However you feel, what is not in dispute is that the Constitution is being ignored and that the longer this continues, the more the American system and American credibility is undermined and the greater the chance that the American ship of state will run into disaster, with no guarantee it will be restored to its former functionality.  If America’s current extraconstitutional republic is not restored to a constitutional one, history will look back on Americans harshly, and justly so.


Ultimately, this is actually all part of a massive “active measures” political warfare campaign by Russia, designed from the beginning to weaken and undermine American institutions from the top down, beginning first and foremost with the U.S. presidency but trickling down to all walks of American political life. To be sure, what I have termed the (First) Russo-American Cyberwar—Russian President Vladimir Putin’s bold and unprecedented campaign to install Trump in the White House—succeeded wildly beyond what probably most Kremlin planners had dreamed of, and a president that literally broke the U.S. Constitution almost from the get-go for the duration of his first few years in office (and who knows how much longer) was probably not a specifically anticipated or designed outcome, especially within this timeframe. But it would have been within the realm of desired outcomes, as placing an agent of chaos—witting or unwitting—in the oval office can obviously produce a wide range of outcomes that generally destabilize and weaken the United States, which most certainly were the Russian aims in 2015-2016, and, as the just-released latest Justice Department criminal charges show, still are the goals as we head into the 2018 midterm elections, carried out by some the same overall agents as before. This campaign of Putin’s is still further part of his overall war against the West, NATO, and democracy, or the rise of what I call worldwide (small-d) democratic fascism. Taken together, this is a new form of (cold) warfare, using Twitter and racism instead of tanks and rockets, but it is warfare nonetheless.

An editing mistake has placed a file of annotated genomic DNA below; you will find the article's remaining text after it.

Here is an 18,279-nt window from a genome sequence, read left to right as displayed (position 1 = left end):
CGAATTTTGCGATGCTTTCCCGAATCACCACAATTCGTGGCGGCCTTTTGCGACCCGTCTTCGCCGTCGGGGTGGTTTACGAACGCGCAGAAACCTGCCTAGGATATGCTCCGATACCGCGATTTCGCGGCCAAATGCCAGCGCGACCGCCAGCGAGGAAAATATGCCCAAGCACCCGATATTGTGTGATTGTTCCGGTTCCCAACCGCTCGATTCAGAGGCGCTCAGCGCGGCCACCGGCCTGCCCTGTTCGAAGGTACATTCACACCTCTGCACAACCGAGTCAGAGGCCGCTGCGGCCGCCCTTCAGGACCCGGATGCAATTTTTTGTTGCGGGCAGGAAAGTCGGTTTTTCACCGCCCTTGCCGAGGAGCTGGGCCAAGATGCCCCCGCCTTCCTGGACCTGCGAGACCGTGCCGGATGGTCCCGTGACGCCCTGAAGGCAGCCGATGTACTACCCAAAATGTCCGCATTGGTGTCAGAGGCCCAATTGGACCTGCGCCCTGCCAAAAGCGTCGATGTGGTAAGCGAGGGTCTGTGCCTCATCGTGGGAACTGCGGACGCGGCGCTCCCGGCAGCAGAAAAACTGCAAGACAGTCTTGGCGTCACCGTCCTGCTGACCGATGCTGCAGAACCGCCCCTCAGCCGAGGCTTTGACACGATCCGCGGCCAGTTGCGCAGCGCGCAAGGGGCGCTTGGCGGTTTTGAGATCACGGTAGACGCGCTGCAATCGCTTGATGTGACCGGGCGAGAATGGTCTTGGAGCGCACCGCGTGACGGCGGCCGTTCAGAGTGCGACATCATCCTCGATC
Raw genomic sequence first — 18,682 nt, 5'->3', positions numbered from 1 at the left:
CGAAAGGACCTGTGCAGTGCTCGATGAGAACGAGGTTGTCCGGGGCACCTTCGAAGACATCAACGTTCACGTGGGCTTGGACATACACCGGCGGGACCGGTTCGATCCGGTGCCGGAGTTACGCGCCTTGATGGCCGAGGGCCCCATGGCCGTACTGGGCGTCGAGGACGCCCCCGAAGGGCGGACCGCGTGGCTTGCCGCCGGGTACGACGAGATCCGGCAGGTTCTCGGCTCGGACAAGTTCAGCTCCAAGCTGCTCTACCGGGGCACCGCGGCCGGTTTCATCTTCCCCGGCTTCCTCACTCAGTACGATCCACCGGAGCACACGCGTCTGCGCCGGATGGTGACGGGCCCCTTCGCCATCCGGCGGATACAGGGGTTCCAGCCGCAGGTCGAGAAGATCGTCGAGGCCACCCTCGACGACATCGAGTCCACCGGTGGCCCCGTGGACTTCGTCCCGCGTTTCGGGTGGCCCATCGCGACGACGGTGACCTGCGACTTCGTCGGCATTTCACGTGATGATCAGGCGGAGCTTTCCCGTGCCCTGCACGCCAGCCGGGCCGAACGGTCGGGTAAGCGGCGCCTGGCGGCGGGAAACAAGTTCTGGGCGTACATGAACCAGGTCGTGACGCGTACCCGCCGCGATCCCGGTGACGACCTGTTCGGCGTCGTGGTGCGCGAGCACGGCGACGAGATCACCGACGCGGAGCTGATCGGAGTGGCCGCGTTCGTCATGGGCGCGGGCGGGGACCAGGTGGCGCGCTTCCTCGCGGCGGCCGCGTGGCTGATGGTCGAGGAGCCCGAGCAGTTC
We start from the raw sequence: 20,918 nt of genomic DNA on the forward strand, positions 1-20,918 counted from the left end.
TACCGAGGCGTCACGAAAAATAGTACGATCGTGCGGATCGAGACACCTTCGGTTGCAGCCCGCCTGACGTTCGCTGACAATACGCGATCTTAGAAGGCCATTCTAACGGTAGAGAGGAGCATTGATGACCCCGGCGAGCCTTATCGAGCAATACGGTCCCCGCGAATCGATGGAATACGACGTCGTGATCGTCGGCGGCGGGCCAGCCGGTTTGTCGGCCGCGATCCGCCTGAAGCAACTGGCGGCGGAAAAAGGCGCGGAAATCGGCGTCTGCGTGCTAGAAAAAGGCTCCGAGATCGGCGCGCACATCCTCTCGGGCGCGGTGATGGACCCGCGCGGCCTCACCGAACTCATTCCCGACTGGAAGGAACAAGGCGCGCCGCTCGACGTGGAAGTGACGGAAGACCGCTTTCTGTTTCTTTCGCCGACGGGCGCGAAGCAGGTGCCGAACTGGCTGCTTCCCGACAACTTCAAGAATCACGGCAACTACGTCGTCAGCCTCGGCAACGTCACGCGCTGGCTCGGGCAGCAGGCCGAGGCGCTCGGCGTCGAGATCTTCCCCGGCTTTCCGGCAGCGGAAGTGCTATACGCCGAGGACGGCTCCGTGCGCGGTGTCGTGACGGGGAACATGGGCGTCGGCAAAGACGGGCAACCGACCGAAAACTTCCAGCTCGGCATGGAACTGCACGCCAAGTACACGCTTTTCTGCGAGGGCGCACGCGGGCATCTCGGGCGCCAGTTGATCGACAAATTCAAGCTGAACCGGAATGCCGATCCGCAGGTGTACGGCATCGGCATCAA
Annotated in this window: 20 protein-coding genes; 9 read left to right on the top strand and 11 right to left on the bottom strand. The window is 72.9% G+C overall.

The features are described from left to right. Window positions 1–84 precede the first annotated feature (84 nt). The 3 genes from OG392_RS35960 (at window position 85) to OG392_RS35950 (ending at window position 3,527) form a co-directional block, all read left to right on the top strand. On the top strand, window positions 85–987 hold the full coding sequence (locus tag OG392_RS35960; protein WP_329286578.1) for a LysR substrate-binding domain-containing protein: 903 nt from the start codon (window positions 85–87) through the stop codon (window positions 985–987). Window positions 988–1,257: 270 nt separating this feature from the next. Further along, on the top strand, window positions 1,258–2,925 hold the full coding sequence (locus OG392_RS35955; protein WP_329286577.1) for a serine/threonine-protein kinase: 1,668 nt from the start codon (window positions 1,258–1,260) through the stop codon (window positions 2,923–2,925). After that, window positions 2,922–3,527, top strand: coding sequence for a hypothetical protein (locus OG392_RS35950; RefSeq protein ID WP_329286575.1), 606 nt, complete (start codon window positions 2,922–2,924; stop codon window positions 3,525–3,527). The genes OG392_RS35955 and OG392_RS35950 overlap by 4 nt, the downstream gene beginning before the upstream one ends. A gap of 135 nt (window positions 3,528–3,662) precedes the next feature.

And it is warfare we are losing.

That a sitting U.S. president is essentially not necessarily in charge and is being constantly ignored and sidelined by patriotic underlings, that the U.S. Constitution has ceased to properly function as intended, that the Trump presidency is operating outside the bounds of the Constitution and the law, may all be an overperformance on the stage that Putin has set, but make no mistake about it, this is all part of the Kremlin’s overall designs to do short, medium, and long-term damage to American political institutions, rule of law, politics, standing, culture, and the norms that support them. The longer this all continues unchecked, the more success that will be enjoyed by Russia and the more damage to the health, even survivability, of the American political system and the U.S. Constitution. If the true functioning U.S. Constitution is not restored soon and Trump and his now cultish, sycophantic Republican party remain in power, perhaps Trump’s successor will operate within the Constitution, but perhaps not. Far better to check Trump and the GOP in these midterms, than leave it to chance, for the history of the Roman Republic shows that once precedents are broken and the longer they are broken, the greater the propensity that they will be broken again or swept away by new precedents, in Rome’s case, an autocratic emperor-based system operating under the guise of a democratic republic, and even that eventually gave way to out-and-out acknowledged autocracy. To maximize our odds of not repeating and falling down the same degenerative path, it is essential to restore the U.S. Constitution and the rule of law by first checking Trump and his Republican enablers during today’s midterms, and then Constitutionally removing him and them from power as soon as possible, whether at the ballot box or through other measures as allowed within our properly functioning constitutional system.

Brian E. Frydenborg is an American freelance writer and consultant from the New York City area who has been based in Amman, Jordan, since early 2014. He holds an M.S. in Peace Operations and specializes in a wide range of interrelated topics, including international and U.S. policy/politics, security/conflict/(counter)terrorism, humanitarianism, development, social justice, and history. You can follow and contact him on Twitter: @bfry1981

© 2018 Brian E. Frydenborg, all rights reserved, permission required for republication, attributed quotations welcome